MySQL Commands Tutorial



MySQL is one of the most popular relational databases utilized in  applications that need to store data.  As a system administrator or a dev ops engineer, it would be very productive to access our MySQL databases from the terminal as it makes tasks easier.  Accessing it from the terminal doesn‘t mean any less privileges than using it in the code or from the admin interface.

We can also perform tasks such as setting the root password, monitoring MySQL processes, checking server status and so on and so forth.  However to be able to proceed with the commands in this tutorial, you need to have MySQL installed on your system. That is beyond the scope of this article, a tutorial which we have covered before.

Let‘s get into the tutorial.

To connect to the database:

mysql -u root -p

Where root is your MySQL username, however it could be possible to have a different username in place of root. After typing the command in, you would be prompted to type in a password.

You should get an output similar to:

  Welcome to the MySQL monitor.  Commands end with ; or g.  Your MySQL connection id is 13  Server version: 5.7.20-0ubuntu0.16.04.1 (Ubuntu)    Copyright (c) 2000, 2017, Oracle and/or its affiliates. All rights reserved.    Oracle is a registered trademark of Oracle Corporation and/or its  affiliates. Other names may be trademarks of their respective  owners.    Type 'help;' or 'h' for help. Type 'c' to clear the current input statement.    mysql>   

If your MySQL is a new install, there are chances that you would not have a password.

To set a new password:

If your MySQL is fresh install, you would need to set a password which can be done with the command below:

mysqladmin -u root password yourpassword

Now you can log into your MySQL database.

To change an existing password:

If you already have an existing password and you want to change or update it, you can do so with the following command:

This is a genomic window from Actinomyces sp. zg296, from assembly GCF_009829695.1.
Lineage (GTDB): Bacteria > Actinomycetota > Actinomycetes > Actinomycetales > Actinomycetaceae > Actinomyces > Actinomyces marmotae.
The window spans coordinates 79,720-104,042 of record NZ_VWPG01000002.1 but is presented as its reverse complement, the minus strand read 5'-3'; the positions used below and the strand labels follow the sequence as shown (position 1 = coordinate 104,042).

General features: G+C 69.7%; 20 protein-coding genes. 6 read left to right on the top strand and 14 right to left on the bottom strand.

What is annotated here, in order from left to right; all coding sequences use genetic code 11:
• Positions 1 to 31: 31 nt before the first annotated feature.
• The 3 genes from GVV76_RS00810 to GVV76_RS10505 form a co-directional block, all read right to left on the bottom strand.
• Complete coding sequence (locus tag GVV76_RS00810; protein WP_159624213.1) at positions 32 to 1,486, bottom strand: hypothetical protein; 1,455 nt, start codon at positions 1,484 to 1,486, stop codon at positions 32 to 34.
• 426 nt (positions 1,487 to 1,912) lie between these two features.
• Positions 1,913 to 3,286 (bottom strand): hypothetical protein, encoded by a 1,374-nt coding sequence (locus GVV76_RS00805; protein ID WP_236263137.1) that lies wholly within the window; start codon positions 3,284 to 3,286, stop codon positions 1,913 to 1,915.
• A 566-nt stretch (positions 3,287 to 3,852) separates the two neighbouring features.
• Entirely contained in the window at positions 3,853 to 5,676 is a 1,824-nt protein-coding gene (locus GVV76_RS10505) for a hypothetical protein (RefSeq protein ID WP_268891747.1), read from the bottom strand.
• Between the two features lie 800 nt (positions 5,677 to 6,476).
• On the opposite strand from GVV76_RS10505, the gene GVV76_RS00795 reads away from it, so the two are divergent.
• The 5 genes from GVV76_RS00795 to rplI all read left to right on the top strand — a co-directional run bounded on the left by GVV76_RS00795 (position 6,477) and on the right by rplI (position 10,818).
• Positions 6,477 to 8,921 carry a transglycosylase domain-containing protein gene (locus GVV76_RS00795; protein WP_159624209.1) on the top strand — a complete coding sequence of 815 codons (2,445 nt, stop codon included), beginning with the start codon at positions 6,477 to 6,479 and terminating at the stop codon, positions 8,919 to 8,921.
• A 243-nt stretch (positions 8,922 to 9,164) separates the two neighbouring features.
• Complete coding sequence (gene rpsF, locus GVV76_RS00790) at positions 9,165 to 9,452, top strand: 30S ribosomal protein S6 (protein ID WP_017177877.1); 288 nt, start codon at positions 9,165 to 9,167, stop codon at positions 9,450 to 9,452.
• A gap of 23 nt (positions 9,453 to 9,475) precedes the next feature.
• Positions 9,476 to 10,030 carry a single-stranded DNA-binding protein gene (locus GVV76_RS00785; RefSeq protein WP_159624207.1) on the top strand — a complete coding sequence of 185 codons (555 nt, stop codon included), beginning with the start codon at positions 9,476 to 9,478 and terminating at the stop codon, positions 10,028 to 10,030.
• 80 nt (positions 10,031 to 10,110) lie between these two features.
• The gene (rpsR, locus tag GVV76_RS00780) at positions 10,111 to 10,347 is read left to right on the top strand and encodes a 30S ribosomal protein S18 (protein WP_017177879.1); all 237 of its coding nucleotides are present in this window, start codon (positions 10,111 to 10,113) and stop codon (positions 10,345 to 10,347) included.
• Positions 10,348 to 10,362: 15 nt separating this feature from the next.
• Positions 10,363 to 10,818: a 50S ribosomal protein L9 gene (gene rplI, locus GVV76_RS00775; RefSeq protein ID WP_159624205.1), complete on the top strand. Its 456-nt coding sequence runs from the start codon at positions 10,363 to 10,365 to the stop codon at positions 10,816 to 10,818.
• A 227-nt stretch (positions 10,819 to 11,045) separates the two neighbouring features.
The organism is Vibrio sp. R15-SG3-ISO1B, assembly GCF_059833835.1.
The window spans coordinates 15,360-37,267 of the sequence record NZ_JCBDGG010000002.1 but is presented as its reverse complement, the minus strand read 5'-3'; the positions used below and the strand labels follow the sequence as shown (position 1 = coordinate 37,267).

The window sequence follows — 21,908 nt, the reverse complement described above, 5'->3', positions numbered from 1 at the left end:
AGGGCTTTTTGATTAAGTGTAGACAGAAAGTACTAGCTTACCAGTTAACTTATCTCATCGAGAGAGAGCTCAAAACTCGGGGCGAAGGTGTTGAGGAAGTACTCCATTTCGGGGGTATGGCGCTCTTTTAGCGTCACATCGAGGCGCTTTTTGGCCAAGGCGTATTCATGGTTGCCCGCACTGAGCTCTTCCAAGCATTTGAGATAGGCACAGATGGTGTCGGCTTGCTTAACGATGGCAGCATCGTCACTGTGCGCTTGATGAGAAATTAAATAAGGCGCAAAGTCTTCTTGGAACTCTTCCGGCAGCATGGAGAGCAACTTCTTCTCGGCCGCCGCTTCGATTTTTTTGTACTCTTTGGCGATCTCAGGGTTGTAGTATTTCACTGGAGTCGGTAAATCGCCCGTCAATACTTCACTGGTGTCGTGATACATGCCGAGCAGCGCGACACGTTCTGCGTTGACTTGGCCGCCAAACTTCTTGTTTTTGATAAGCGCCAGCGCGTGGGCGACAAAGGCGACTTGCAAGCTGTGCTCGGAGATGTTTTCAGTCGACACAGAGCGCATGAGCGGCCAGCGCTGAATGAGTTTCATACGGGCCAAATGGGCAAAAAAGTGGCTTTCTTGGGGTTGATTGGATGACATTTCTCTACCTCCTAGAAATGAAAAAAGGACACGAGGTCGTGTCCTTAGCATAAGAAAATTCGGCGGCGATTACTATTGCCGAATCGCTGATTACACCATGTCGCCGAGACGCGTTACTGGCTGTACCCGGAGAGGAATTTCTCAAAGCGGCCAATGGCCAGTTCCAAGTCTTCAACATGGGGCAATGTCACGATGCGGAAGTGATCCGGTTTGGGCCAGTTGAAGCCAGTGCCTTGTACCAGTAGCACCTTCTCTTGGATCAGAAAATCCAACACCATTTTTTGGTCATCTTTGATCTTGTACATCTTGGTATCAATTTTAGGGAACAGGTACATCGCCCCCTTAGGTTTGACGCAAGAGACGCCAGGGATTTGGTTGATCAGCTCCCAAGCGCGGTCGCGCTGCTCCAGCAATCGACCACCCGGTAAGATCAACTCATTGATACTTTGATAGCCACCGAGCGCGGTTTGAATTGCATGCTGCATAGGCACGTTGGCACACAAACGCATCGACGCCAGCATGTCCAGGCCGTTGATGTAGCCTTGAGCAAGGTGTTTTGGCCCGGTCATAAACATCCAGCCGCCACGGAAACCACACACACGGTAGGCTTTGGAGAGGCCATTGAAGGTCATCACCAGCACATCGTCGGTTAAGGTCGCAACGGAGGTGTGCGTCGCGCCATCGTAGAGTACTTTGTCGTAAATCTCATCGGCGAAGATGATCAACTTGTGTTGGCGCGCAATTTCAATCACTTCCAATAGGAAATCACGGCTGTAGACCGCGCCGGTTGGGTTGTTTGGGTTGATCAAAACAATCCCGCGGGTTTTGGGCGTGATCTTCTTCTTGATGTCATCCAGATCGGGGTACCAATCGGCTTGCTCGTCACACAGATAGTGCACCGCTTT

mysqladmin -u root -poldie password ‘newie’

Here, the oldie should be replaced with your old password and the newie should be replaced with your new password.

It should be known that the -p that comes before oldie is just an argument and is not a part of the old password.

To check if MySQL is running:

Before we can do anything with the MySQL server, we have to check to see if the server is live.

To do this we use the command:

mysqladmin -u root -p ping

It comes up with a password prompt, and if it is live you would see a message saying:

mysqld is alive

Now, I believe we should have everything up and running and we should be ready to run our MySQL commands from the command line.

To view databases:

Remember that we are logged into MySQL and we should be having the interactive shell up.

To view databases, use the command below(leaving out the mysql> because we are in an interactive shell).

  mysql> show databases;  

We would get the output below:

| Database |
| information_schema |
| mysql |
| performance_schema |
| sys |

To create a database:

Creating a new database for use, requires the interactive shell to be active. Then we use the comand below:

  mysql> create database newdata;  

Here newdata is the name of our new database, and we would get the output below:

Query OK, 1 row affected

This shows the command was successful, and we would have a different output when we run the show databases; command.